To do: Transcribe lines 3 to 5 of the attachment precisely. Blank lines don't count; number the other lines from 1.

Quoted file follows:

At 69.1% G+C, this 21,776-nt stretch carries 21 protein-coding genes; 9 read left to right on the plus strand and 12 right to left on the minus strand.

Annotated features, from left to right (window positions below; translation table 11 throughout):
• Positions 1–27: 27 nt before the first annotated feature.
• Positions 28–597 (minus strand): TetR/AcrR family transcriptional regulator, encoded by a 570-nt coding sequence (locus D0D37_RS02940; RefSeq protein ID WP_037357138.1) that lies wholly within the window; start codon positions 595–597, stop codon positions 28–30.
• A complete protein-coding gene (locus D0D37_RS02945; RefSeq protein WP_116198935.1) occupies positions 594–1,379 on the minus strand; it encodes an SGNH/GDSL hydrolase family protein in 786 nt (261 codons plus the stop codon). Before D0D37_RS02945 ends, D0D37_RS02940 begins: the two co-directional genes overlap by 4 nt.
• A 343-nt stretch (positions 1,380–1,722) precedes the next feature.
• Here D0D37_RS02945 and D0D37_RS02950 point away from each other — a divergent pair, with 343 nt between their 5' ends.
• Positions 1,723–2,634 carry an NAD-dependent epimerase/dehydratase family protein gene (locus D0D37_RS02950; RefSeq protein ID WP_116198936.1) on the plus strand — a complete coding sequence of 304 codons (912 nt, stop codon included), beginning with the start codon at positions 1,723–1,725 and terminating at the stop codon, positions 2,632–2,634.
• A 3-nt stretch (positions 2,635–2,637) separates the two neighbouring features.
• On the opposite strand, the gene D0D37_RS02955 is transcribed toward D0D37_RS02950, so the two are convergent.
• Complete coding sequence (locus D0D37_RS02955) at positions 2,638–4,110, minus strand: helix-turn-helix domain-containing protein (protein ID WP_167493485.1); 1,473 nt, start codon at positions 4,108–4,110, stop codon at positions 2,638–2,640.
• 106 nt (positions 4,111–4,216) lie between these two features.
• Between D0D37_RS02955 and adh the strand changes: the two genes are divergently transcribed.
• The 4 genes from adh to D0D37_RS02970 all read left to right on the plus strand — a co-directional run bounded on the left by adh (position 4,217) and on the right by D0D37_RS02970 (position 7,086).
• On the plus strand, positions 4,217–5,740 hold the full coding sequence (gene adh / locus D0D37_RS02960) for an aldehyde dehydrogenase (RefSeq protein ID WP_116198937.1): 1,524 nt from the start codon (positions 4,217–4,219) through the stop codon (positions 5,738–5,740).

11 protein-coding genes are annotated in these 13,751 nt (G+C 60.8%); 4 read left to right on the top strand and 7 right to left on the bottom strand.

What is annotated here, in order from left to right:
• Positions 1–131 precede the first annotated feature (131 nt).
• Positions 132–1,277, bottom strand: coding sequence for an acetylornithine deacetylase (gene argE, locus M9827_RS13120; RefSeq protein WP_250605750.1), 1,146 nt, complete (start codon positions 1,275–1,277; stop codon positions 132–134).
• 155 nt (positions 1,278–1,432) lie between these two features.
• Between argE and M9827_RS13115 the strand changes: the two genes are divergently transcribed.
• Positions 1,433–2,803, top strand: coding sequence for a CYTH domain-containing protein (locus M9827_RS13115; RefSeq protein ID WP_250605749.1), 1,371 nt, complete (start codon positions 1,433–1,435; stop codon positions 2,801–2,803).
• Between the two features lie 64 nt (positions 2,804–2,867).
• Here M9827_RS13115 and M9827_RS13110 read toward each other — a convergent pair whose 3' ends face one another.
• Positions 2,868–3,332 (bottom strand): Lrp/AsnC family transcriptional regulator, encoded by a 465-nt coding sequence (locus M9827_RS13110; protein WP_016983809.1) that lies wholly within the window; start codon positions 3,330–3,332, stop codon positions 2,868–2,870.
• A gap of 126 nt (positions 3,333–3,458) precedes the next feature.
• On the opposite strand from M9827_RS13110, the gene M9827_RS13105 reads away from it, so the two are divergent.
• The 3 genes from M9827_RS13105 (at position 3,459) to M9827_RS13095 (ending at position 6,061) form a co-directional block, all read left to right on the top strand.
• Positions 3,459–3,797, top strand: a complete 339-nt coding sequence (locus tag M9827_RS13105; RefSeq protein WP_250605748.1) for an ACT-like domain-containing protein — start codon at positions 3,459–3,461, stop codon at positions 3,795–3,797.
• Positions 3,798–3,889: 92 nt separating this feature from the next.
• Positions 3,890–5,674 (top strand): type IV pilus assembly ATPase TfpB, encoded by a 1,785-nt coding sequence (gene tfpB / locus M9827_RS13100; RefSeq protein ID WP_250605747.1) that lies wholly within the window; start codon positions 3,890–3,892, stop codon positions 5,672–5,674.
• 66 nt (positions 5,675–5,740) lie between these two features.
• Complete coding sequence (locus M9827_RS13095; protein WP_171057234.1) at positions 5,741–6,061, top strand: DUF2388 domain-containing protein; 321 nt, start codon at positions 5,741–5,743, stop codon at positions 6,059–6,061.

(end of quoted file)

• Positions 1–27: 27 nt before the first annotated feature.
• Positions 28–597 (minus strand): TetR/AcrR family transcriptional regulator, encoded by a 570-nt coding sequence (locus D0D37_RS02940; RefSeq protein ID WP_037357138.1) that lies wholly within the window; start codon positions 595–597, stop codon positions 28–30.
• A complete protein-coding gene (locus D0D37_RS02945; RefSeq protein WP_116198935.1) occupies positions 594–1,379 on the minus strand; it encodes an SGNH/GDSL hydrolase family protein in 786 nt (261 codons plus the stop codon). Before D0D37_RS02945 ends, D0D37_RS02940 begins: the two co-directional genes overlap by 4 nt.